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Backwoods hippie kid’ Allen Stone to belt R&B, soul on Columbus stage

Courtesy of Lonnie Webb

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By first glance at Allen Stone, one might find it hard to believe he is an R&B and soul singer. He has wavy, blonde hair that falls to his shoulders, dresses in vintage clothing and dons thick-rimmed, grandfatherly glasses.

“I have really bad eyesight so the glasses are necessary,” Stone said. “A lot of people ask that, ‘Why don’t you cut your hair and put contacts in and look like every suave R&B singer?’ Well that’s not me, I don’t want to be a Justin Timberlake, I want to be Allen Stone.”

Stone is scheduled to perform Saturday at The Basement. Doors open at 7 p.m.

“This is me man. This isn’t an act … I’m a backwoods hippie kid from the Northwest, Seattle, Wash. This is how we dress and this is how I dress,” Stone said.

Marissa Luther, marketing manager for PromoWest Productions, said The Basement attempts to book a diverse lineup of performers and Stone fits nicely into that lineup.

“We’ve had him before and he’s great to work with and people enjoy his shows,” she said. “We’ll continue to bring him back as long as he continues to be popular on the market.”

Stone last performed at The Basement May 5.

Sixties and ’70s soul music artists such as Stevie Wonder and Marvin Gaye were just a few musicians Stone said influenced him growing up, but he did not discover those artists until he was a teenager.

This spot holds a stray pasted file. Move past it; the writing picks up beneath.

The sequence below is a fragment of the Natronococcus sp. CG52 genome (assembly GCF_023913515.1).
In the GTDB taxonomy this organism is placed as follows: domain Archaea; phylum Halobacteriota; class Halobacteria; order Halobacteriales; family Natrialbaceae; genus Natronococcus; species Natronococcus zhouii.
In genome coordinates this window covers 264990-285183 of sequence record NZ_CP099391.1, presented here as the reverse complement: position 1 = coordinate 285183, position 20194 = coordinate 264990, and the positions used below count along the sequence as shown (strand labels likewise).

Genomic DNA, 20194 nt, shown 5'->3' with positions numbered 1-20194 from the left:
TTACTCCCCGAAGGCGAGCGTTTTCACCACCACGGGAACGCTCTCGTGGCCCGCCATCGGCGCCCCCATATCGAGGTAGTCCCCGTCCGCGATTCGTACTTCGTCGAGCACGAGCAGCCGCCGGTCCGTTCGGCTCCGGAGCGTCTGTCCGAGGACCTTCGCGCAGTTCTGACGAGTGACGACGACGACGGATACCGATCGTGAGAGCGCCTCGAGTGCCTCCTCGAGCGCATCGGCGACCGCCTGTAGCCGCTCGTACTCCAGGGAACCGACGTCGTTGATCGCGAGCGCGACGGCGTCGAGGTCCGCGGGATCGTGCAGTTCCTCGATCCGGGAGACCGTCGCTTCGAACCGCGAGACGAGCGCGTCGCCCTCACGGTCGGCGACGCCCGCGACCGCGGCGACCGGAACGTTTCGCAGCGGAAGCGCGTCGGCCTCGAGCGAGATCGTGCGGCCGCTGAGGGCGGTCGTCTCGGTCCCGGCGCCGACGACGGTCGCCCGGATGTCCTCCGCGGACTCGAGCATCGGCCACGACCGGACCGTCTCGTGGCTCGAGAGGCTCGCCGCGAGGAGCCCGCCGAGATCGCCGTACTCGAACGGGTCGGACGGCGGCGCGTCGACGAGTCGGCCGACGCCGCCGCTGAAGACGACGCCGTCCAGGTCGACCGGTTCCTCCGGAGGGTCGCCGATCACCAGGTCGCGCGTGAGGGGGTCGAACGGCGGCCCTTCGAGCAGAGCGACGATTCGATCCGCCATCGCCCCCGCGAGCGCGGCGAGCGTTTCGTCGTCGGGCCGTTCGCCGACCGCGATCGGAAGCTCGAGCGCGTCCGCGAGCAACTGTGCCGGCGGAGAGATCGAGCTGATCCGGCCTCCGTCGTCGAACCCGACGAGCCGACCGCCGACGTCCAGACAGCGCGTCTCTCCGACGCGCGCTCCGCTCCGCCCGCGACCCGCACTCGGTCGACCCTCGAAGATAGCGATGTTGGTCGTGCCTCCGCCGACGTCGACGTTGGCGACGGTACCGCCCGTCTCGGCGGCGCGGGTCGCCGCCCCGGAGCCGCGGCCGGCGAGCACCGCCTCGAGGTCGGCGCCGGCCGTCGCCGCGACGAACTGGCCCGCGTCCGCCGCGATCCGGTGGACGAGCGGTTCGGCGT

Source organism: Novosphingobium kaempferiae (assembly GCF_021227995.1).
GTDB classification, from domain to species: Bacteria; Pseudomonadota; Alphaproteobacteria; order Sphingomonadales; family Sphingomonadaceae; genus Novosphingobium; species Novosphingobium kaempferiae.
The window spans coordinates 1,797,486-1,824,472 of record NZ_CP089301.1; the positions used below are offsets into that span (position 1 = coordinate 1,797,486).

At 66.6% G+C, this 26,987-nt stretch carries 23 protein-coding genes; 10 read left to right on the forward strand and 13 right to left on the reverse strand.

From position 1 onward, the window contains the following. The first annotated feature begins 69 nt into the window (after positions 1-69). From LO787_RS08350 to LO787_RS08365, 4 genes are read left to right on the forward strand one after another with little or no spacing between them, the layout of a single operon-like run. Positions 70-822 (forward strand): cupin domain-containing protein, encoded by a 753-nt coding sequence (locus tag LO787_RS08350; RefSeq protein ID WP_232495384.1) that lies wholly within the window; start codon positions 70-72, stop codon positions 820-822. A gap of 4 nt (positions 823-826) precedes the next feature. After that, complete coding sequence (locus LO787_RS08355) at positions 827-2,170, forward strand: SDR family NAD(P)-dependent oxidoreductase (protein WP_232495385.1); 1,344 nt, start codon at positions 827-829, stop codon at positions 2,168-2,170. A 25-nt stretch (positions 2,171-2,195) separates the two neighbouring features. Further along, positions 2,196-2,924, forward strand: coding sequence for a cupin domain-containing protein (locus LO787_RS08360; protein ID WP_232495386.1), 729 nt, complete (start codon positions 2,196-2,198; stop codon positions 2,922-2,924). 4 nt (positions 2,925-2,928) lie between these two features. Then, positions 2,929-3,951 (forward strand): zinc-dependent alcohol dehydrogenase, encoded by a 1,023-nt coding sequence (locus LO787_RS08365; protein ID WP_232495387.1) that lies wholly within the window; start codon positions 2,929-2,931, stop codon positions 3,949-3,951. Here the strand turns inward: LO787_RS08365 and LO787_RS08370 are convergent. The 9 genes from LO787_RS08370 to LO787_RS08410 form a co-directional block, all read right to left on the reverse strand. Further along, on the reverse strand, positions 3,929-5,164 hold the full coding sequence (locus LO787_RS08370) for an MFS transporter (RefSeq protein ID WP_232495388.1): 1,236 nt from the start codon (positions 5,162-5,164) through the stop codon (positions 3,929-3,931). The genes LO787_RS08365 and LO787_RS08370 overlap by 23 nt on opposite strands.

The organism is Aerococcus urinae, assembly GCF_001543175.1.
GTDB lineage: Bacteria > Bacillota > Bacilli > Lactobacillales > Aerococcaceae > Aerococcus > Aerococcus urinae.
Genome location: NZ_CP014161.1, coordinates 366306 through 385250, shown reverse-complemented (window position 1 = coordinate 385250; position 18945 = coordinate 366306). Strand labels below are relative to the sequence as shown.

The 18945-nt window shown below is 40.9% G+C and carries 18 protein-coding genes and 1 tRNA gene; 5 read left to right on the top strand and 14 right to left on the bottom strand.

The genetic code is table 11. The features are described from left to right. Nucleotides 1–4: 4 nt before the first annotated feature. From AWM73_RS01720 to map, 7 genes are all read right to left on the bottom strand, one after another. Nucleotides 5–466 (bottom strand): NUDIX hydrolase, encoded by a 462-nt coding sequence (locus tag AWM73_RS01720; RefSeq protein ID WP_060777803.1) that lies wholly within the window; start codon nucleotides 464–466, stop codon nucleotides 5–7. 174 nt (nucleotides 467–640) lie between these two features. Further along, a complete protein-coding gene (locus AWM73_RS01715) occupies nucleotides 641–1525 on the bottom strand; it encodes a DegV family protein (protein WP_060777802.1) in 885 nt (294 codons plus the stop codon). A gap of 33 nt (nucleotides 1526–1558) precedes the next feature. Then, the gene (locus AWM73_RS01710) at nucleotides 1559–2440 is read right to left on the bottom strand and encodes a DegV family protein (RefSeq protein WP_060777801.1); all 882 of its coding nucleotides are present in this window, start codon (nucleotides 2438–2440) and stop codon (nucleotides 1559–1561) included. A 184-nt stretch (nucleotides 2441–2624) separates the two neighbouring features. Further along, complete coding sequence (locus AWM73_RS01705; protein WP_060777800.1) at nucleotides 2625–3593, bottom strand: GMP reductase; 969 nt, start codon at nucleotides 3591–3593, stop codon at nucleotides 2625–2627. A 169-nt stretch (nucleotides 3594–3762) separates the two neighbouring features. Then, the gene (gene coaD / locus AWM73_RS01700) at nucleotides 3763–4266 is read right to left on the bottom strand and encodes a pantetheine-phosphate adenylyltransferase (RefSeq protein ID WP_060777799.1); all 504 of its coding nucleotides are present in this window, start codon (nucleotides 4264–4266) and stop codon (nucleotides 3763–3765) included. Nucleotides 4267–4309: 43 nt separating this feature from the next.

“Somebody gave me a Stevie Wonder record when I was 15 and that was kind of the conception of where my love of soul music came from,” Stone said.

In 2009, he released his first album “Last to Speak” on his own label StickyStones Records.

“I didn’t have a distribution deal so I would sell them online and then I would sell them at shows,” Stone said. “It was definitely a difficult thing to do.”

Conan O’Brien welcomed Stone on his late-night talk show “Conan” Oct. 26, 2011, for his national television debut. He said playing on that large of a stage was “nerve-racking as hell.”

“You go into kind of a cold room and everyone is told to give you applause and, I don’t know, it’s weird,” Stone said. “It’s not the easiest place to perform, but it was a huge blessing and a great opportunity.”

After that opportunity more performances for major audiences proceeded, including on “Jimmy Kimmel Live” and “Last Call with Carson Daly.” Since these performances, Stone signed with ATO Records. This is Stone’s first tour under ATO Records, and it kicked off Labor Day.

“I kind of felt like I hit a ceiling a little bit and that was kind of the point where I felt this was the right time to go the label,” Stone said. His self-titled album and first album under ATO released July 31.

Tickets for Saturday’s show can be purchased in advance through Ticketmaster and on the day of the show at The Basement for $15.50.
 

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